05 April 2010


(Note: click on any image to enlarge) In the predawn hours this morning, the space shuttle Discovery lifted off on a mission to the International Space Station. In addition to its scientific and supply assignments, today's launch is notable because there are now only three (yes, I said three) launches remaining in the entire Shuttle program -- in May, July and September, 2010.

After the drama and discovery accomplishments of the Apollo moon missions, NASA appeared to take a step backward with the introduction of the space shuttle to operational status in 1982. A big, ugly, functional vehicle, it was compared to a space-going bus or truck, with good reason. It was expensive to launch, poorly aerodynamic to land (akin to trying to fly a brick), and was plagued by several lethal in-flight accidents. Still, the shuttle was the symbol of continued U.S. presence in space, and has in fact racked up a long list of accomplishments.

Yet the step backward aura remains, in part because all shuttle missions are conducted no farther than low Earth orbit, a far cry from the stunning outward advances in manned space exploration beginning with the Mercury program (1959-1963), the Gemini program (1965-1966), and the Apollo program (1961-1975). After the first manned moon landing on July 16, 1969, public and political enthusiasm started to wane with subsequent landings. We lost sight of John F. Kennedy's ambitious vision, funding for NASA dwindled, and now .... now we face the prospect of no significant manned American presence in space for the first time in half a century.

Even (perhaps especially) in times of economic turmoil and political deadlock, this ought to be treated as a national scandal. The benefits of space exploration have been legion, ranging from widespread public access to velcro and GPS, to satellite weather forecasting and the deep space views from the Hubble telescope.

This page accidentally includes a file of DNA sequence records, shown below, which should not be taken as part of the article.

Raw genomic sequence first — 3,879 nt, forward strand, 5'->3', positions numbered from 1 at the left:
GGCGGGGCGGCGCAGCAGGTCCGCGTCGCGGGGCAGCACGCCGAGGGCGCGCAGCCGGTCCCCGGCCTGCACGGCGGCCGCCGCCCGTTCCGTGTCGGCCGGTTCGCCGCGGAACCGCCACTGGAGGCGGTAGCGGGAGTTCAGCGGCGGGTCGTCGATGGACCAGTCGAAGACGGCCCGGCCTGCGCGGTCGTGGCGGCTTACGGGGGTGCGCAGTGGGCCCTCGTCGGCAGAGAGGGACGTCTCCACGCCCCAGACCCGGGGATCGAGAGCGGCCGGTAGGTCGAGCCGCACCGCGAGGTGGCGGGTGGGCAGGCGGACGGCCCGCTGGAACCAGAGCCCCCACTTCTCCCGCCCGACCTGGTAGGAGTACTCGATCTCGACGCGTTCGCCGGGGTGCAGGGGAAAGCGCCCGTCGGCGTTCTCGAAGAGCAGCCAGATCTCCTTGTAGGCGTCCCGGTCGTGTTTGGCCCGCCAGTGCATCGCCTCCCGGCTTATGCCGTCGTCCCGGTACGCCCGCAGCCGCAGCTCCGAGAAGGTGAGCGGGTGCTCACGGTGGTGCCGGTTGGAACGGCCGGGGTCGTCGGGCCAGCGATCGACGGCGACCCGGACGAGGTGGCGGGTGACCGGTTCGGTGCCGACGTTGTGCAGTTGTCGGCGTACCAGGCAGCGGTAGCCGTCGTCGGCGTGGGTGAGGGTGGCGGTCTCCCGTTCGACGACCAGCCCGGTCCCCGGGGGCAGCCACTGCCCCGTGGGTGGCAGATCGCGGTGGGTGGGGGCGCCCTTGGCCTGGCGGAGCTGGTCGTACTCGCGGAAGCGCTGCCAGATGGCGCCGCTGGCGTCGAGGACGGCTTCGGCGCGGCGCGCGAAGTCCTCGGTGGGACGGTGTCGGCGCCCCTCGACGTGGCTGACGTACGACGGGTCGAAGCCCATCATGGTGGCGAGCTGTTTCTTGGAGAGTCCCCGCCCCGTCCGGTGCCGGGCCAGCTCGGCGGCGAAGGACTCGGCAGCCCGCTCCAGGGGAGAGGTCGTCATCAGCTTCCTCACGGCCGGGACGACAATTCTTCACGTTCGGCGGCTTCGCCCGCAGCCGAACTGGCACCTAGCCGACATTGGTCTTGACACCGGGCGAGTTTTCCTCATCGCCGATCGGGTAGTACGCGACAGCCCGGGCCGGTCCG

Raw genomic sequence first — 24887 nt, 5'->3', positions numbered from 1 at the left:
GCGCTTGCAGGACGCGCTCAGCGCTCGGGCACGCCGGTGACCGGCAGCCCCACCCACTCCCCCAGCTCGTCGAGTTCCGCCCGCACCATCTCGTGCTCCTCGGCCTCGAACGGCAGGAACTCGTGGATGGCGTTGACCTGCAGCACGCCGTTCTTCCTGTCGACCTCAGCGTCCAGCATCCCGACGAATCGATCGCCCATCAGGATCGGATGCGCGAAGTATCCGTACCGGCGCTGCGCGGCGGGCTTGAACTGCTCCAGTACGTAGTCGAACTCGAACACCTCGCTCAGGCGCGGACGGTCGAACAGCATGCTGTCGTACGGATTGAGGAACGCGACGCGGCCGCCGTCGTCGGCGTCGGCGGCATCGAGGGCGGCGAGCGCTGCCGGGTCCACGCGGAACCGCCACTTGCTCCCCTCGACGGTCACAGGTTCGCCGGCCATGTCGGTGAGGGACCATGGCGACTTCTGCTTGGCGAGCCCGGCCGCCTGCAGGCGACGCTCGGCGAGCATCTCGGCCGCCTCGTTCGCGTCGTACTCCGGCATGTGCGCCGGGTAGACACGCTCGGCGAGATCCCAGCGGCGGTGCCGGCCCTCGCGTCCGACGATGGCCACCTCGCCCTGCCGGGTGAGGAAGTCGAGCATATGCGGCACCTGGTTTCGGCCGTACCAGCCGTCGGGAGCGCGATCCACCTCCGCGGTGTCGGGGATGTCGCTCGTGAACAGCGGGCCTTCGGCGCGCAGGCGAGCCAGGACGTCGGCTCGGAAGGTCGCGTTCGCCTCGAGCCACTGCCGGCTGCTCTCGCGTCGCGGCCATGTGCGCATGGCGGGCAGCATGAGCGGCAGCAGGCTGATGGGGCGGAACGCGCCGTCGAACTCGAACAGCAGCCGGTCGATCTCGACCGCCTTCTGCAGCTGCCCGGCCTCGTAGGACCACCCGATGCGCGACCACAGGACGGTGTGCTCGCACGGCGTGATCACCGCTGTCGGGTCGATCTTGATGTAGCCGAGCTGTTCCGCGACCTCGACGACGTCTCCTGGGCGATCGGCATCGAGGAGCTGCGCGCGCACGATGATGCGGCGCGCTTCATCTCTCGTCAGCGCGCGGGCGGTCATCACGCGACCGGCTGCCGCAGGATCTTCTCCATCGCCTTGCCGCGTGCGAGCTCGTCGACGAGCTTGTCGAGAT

Granted, we've accomplished a number of spectacular unmanned missions throughout the solar system and beyond. But there remains latent within us an ineffable, powerful impulse toward manned exploration (I include women with men when I use the term "manned"). Our fascination with human voyages of discovery are reflected in movies like Star Trek and Serenity, and reflected also in the unquenchable scientific curiosity which leads young men and women to study astronomy, cosmology and exobiology.

President Obama is scheduled to reveal his proposals for the future of American astronauts in space at a forum on April 15. One can only hope that his presentation will be equal or surpass the sweeping vision and inspiration which first launched us into space, and will include the Constellation moon program and far more. Clearly a replacement vehicle is needed for the aging shuttle fleet, but research and development has been excrutiatingly slow and underfunded.

I hope that Obama will fan the flames of our passion for space exploration back to life. Failing that, we will be relegated to the sidelines while other nations pick up the torch.

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